The whole problem raised is full of difficulties, and at present no adequate solution has been offered. If however any advance is possibel, it is probable that it will be made by dealing with the smaller and definite families first, and afterwards bringing them together into larger groups.

- Kirsopp Lake

The Text of 1071

The collation with Lloyd's text of the whole of St. Mark, and of several chapters from the other Gospels, which is given in the following pages, will probably be sufficient to give a fair impression of the character and value of the codex. It must however be understood that this is not based on photographs, but only on a necessarily hurried collation, which was made at the Laura by Mr. Wathen and myself, and naturally must have suffered from the haste with which it was made.

We did not collect orthographical variants simply as such: the spelling of cod. 1071 is very bad, offering in this respect a great contrast to the mass of the MSS in the libraries on Mount Athos.

I have not attempted a full analysis of the different readings, but at the conclusion of the collation I have drawn attention to some of the more interesting variants, and especially to the text of the Pericope Adulterae.'

- Kirsopp Lake, p. 140

The Text of The PA

Chapt 8:1-11 codex sic habet: --

Codex 1071Majority Text (R/P)
[53 Καὶ ἐπορεύθη ἕκαστος εἰς τὸν οἶκον αὐτοῦ: ]
1 Ἰησοῦς δὲ ἐπορεύθη εἰς τὸ ὄρος τῶν Ἐλαιῶν Ὄρθρου. [!]
2 καὶ πάλιν παρεγίνεται εἰς τὸ ἱερόν, καὶ πᾶς ὁ λαὸς ἤρχετο: καὶ καθίσας ἐδίδασκεν αὐτούς. 3 Ἄγουσιν δὲ οἱ γραμματεῖς καὶ οἱ Φαρισαῖοι γυναῖκα ἐπὶ αμαρτιᾳ ειλημμενην: καὶ στήσαντες αὐτὴν ἐν μέσῳ, 4 λέγουσιν αὐτῷ, ἐκπειράζοντες οἱ αρχιερεις ἵνα ἔχωσιν κατηγορεῖν αὐτοῦ, Διδάσκαλε, αὕτη ἡ γυνὴ κατειληπται ἐπ' αὐτοφόρῳ μοιχευομένη. 5 Μωυσης δε ημιν εν τω νομω διακελευει τὰς τοιαύτας λιθαζειν: σὺ τί λέγεις; 6 Ὁ δὲ Ἰησοῦς κάτω κεκύψως, τῷ δακτύλῳ κατἔγραφεν εἰς τὴν γῆν. 7 Ὡς δὲ ἐπέμενον ανἐρωτῶντες, ἀνέκύψεν καὶ εἶπεν αὐτούς, Ὁ ἀναμάρτητος ὑμῶν, πρῶτος ἐπ' αὐτὴν βαλέτω λίθον. 8 Καὶ πάλιν κάτακύψας τῷ δακτύλῳ κατἔγραφεν εἰς τὴν γῆν. 9 εκαστος δε των Ιουδαιων ἐξήρχετο ἀρξάμενοι ἀπὸ τῶν πρεσβυτέρων ωστε παντας εχελθειν, καὶ κατελείφθη μόνος, καὶ ἡ γυνὴ ἐν μέσῳ οὖσα. 10 Ἀνακύψας δὲ ὁ Ἰησοῦς εἶπεν τῇ γυναικὶ, Ποῦ εἰσιν; Οὐδείς σε κατέκρινεν; 11κακεινη, Οὐδείς, κύριε. καὶ ὁ Ἰησοῦς εἶπεν, Οὐδὲ ἐγώ σε κατακρίνω: πορεύου, απο του νυν μηκέτι ἁμάρτανε.

Καὶ ἐπορεύθη ἕκαστος εἰς τὸν οἶκον αὐτοῦ: 1 Ἰησοῦς δὲ ἐπορεύθη εἰς τὸ ὄρος τῶν Ἐλαιῶν. 2 ¶ Ὄρθρου δὲ πάλιν παρεγένετο εἰς τὸ ἱερόν, καὶ πᾶς ὁ λαὸς ἤρχετο: καὶ καθίσας ἐδίδασκεν αὐτούς. 3 Ἄγουσιν δὲ οἱ γραμματεῖς καὶ οἱ Φαρισαῖοι πρὸς αὐτὸν γυναῖκα ἐν μοιχείᾳ καταλήφθεισαν: καὶ στήσαντες αὐτὴν ἐν μέσῳ, 4 λέγουσιν αὐτῷ, πειράζοντες, Διδάσκαλε, αὕτη ἡ γυνὴ κατελήφθη ἐπ' [αὐτοφόρῳ] μοιχευομένη. 5 Ἐν δὲ τῷ νόμῳ [Μωσῆς] ἡμῖν ἐνετείλατο τὰς τοιαύτας λιθοβολεῖσθαι: σὺ οὖν τί λέγεις; 6 Τοῦτο δὲ ἔλεγον πειράζοντες αὐτόν, ἵνα ἔχωσιν κατηγορεῖν αὐτοῦ. Ὁ δὲ Ἰησοῦς κάτω κύψας, τῷ δακτύλῳ [ἔγραφεν] εἰς τὴν γῆν, μὴ προσποιούμενος. 7 Ὡς δὲ ἐπέμενον ἐρωτῶντες αὐτόν, ἀνακύψας εἶπεν πρὸς αὐτούς, Ὁ ἀναμάρτητος ὑμῶν, [πρῶτον] ἐπ' αὐτὴν [τὸν] λίθον [βαλέτω.] 8 Καὶ πάλιν κάτω κύψας ἔγραφεν εἰς τὴν γῆν. 9 Οἱ δέ, ἀκούσαντες, καὶ ὑπὸ τῆς συνειδήσεως ἐλεγχόμενοι, ἐξήρχοντο εἷς καθ' εἷς, ἀρξάμενοι ἀπὸ τῶν πρεσβυτέρων: καὶ κατελείφθη μόνος ὁ Ἰησοῦς, καὶ ἡ γυνὴ ἐν μέσῳ οὖσα. 10 Ἀνακύψας δὲ ὁ Ἰησοῦς, καὶ μηδένα θεασάμενος πλὴν τὴς γυναικός, εἶπεν αὐτῇ, Ποῦ εἰσιν ἐκεῖνοι οἱ κατήγοροί σου; Οὐδείς σε κατέκρινεν; 11 Ἡ δὲ εἶπεν, Οὐδείς, κύριε. Εἶπεν δὲ ὁ Ἰησοῦς, Οὐδὲ ἐγώ σε κρίνω: πορεύου καὶ μηκέτι ἁμάρτανε.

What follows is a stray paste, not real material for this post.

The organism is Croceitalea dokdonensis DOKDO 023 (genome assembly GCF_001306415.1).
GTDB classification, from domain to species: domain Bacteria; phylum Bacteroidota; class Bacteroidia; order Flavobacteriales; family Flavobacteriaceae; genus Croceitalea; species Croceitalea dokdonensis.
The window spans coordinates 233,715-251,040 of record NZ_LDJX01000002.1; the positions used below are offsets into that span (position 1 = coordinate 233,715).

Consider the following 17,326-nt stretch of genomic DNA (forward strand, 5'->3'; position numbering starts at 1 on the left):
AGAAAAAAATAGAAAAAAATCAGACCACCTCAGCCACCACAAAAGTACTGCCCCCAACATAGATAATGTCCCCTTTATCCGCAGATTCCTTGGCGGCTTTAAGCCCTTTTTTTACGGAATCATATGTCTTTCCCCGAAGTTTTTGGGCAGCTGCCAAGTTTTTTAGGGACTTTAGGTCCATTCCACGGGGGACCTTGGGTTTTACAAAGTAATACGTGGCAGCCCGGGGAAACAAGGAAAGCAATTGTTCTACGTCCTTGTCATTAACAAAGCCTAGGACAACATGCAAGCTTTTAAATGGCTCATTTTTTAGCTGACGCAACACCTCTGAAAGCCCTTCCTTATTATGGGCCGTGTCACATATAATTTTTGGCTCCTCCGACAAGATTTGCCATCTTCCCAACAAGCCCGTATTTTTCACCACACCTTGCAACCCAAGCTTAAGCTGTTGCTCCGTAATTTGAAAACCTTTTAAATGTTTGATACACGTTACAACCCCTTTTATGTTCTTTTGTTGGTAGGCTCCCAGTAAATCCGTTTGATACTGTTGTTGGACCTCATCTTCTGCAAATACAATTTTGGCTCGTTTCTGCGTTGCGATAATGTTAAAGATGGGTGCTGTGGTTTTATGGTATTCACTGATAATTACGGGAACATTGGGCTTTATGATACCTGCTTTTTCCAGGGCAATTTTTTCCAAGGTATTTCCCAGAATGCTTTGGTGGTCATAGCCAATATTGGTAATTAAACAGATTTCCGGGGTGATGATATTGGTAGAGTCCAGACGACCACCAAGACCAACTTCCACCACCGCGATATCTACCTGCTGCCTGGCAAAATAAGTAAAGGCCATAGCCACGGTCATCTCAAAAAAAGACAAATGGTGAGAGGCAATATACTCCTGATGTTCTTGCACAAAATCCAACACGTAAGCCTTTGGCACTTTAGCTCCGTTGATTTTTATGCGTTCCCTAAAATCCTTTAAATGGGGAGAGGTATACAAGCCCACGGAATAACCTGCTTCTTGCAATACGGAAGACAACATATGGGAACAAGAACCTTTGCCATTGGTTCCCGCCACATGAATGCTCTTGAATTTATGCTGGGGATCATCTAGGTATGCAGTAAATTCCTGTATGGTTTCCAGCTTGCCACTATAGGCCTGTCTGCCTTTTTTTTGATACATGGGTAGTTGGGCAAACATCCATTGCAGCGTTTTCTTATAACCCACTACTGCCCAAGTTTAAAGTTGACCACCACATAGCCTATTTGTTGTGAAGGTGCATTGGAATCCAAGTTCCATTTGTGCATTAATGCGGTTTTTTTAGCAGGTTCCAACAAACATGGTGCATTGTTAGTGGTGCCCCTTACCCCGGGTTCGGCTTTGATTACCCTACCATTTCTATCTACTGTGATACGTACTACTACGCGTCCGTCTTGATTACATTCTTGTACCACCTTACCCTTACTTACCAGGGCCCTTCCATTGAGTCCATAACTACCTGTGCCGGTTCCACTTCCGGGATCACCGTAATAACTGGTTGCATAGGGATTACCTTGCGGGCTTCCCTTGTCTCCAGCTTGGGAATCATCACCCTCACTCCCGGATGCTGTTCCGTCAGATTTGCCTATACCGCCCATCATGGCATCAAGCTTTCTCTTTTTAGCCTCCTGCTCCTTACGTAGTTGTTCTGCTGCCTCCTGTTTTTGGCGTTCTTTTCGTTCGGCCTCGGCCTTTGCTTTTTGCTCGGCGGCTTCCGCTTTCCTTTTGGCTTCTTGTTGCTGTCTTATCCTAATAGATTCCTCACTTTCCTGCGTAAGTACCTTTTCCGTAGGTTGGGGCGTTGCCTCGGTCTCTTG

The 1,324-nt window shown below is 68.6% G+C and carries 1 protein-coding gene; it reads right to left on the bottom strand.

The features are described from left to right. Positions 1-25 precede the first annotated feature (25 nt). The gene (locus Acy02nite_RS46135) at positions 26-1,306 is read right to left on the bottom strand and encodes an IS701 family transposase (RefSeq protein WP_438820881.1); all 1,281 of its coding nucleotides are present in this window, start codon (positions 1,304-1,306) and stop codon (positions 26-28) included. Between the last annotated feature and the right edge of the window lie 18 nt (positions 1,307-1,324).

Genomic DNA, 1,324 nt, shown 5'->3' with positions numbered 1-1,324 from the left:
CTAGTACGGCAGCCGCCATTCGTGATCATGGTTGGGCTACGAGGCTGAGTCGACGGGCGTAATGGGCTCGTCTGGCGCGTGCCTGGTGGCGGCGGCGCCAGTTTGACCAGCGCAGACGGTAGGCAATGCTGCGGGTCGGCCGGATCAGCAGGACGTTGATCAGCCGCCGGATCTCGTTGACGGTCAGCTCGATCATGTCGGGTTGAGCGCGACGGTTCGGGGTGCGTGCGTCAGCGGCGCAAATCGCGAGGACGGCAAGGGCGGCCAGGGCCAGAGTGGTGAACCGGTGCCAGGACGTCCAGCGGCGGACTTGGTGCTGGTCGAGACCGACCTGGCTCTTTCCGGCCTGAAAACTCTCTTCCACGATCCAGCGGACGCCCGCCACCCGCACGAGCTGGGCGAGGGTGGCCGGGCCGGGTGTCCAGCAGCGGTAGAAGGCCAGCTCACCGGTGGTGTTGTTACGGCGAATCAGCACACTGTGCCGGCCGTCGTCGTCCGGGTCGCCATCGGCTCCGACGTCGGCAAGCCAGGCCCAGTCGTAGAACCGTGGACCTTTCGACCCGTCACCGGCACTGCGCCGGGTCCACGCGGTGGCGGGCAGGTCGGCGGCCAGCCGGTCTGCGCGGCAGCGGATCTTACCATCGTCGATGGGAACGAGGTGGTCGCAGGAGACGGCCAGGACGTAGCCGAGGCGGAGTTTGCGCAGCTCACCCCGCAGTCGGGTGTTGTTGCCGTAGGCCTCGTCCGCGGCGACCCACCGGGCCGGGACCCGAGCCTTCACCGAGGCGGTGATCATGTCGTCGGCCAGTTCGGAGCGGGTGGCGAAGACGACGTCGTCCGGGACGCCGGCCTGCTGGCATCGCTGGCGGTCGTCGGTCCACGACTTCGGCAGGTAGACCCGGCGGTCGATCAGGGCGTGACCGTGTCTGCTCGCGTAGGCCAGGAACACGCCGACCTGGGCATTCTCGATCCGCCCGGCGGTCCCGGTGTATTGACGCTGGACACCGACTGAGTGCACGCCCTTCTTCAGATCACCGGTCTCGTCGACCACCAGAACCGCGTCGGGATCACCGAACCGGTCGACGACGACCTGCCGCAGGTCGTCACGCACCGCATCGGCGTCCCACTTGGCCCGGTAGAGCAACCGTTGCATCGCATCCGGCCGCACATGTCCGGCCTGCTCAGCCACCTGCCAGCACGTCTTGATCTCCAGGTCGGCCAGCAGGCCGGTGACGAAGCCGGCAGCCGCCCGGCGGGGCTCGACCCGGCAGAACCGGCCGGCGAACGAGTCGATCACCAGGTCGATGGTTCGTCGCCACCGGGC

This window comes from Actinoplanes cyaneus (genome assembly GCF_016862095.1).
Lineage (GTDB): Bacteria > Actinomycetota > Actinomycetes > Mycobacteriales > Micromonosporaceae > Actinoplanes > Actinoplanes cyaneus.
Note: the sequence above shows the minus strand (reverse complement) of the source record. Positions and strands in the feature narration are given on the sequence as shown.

Observations on The PA

The most interesting feature in this collation is the very remarkable similarity of the text of the Pericope Adulterae to that found in Codex Bezae (D).

It includes no less than 8 variants which are peculiar to D 1071, though one of them, , is supported by the version of the story which, according to Eusebius, was quoted by Papias from the Gospel according to the Hebrews, and by the Edschmiadzin Codex, published by Mr. F.C. Conybeare in the Expositor for Dec. 1895, p. 406.

This striking similarity suggests the possibility that the scribe of Cod 1071 made use of Cod. D, at least in this passage, and in that case we have a valuable hint that Codex Bezae was in the South of Italy in the 12th century -- a suggestion which is strongly supported by Dr. Rendel Harris' book on the Annotators of Codex Bezae. In any case the scribe of cod. 1071 must have had as an exemplar for the PA either Codex Bezae or a MS with a similar text. As the text of cod. 1071 as a whole is not remarkable for any similarity to Cod. D, it would seem as though he only used it in order to correct his usual exemplar. The question therefore arises whether he may have made this use of it in other passages.

To afford some data for answering this question I have appended a list [not reproduced below], which is intended to be illustrative rather than exhaustive, of passages where cod. 1071 has the support of only a few other MSS. It will be seen that in some of these passages cod. 1071 is found together with Cod. D. But in the majority of instances this is not the case, and cod. 1071 has readings in common with almost every type of authority in turn.

Therefore I think that although it is quite probable that the scribe of cod. 1071 had access to Cod. D and made use of it in the PA, it is improbable that he did so elsewhere, and except in the case of the PA, there is no reason for thinking that the evidence of cod. 1071 is merely a direct copy of the evidence of cod. D.